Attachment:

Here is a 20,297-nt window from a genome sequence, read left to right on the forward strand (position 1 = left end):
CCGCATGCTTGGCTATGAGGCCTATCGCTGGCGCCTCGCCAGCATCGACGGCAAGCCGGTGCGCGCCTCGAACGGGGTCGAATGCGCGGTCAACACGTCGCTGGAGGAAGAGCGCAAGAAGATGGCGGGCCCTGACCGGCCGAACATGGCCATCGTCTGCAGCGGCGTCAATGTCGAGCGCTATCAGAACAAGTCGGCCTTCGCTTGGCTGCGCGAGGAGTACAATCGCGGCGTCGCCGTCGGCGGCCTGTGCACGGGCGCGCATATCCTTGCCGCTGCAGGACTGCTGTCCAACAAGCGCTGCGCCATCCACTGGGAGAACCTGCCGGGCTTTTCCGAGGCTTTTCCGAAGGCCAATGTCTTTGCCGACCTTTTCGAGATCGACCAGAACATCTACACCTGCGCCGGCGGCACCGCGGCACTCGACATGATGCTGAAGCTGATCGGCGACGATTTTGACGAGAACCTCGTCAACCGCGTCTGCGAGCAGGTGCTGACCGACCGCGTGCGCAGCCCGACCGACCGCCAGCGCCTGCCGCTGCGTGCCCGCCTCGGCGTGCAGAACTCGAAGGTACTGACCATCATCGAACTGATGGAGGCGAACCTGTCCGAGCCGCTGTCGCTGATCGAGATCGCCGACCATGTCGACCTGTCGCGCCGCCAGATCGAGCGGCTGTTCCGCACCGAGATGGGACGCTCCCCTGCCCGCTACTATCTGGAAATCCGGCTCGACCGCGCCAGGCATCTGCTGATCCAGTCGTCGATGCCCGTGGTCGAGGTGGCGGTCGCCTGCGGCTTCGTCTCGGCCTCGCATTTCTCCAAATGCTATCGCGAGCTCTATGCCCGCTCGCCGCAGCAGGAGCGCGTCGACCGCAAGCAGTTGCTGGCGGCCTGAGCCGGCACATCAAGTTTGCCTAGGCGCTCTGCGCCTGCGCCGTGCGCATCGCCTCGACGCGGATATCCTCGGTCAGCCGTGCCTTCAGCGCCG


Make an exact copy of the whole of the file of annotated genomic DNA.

Here is a 20,297-nt window from a genome sequence, read left to right on the forward strand (position 1 = left end):
CCGCATGCTTGGCTATGAGGCCTATCGCTGGCGCCTCGCCAGCATCGACGGCAAGCCGGTGCGCGCCTCGAACGGGGTCGAATGCGCGGTCAACACGTCGCTGGAGGAAGAGCGCAAGAAGATGGCGGGCCCTGACCGGCCGAACATGGCCATCGTCTGCAGCGGCGTCAATGTCGAGCGCTATCAGAACAAGTCGGCCTTCGCTTGGCTGCGCGAGGAGTACAATCGCGGCGTCGCCGTCGGCGGCCTGTGCACGGGCGCGCATATCCTTGCCGCTGCAGGACTGCTGTCCAACAAGCGCTGCGCCATCCACTGGGAGAACCTGCCGGGCTTTTCCGAGGCTTTTCCGAAGGCCAATGTCTTTGCCGACCTTTTCGAGATCGACCAGAACATCTACACCTGCGCCGGCGGCACCGCGGCACTCGACATGATGCTGAAGCTGATCGGCGACGATTTTGACGAGAACCTCGTCAACCGCGTCTGCGAGCAGGTGCTGACCGACCGCGTGCGCAGCCCGACCGACCGCCAGCGCCTGCCGCTGCGTGCCCGCCTCGGCGTGCAGAACTCGAAGGTACTGACCATCATCGAACTGATGGAGGCGAACCTGTCCGAGCCGCTGTCGCTGATCGAGATCGCCGACCATGTCGACCTGTCGCGCCGCCAGATCGAGCGGCTGTTCCGCACCGAGATGGGACGCTCCCCTGCCCGCTACTATCTGGAAATCCGGCTCGACCGCGCCAGGCATCTGCTGATCCAGTCGTCGATGCCCGTGGTCGAGGTGGCGGTCGCCTGCGGCTTCGTCTCGGCCTCGCATTTCTCCAAATGCTATCGCGAGCTCTATGCCCGCTCGCCGCAGCAGGAGCGCGTCGACCGCAAGCAGTTGCTGGCGGCCTGAGCCGGCACATCAAGTTTGCCTAGGCGCTCTGCGCCTGCGCCGTGCGCATCGCCTCGACGCGGATATCCTCGGTCAGCCGTGCCTTCAGCGCCG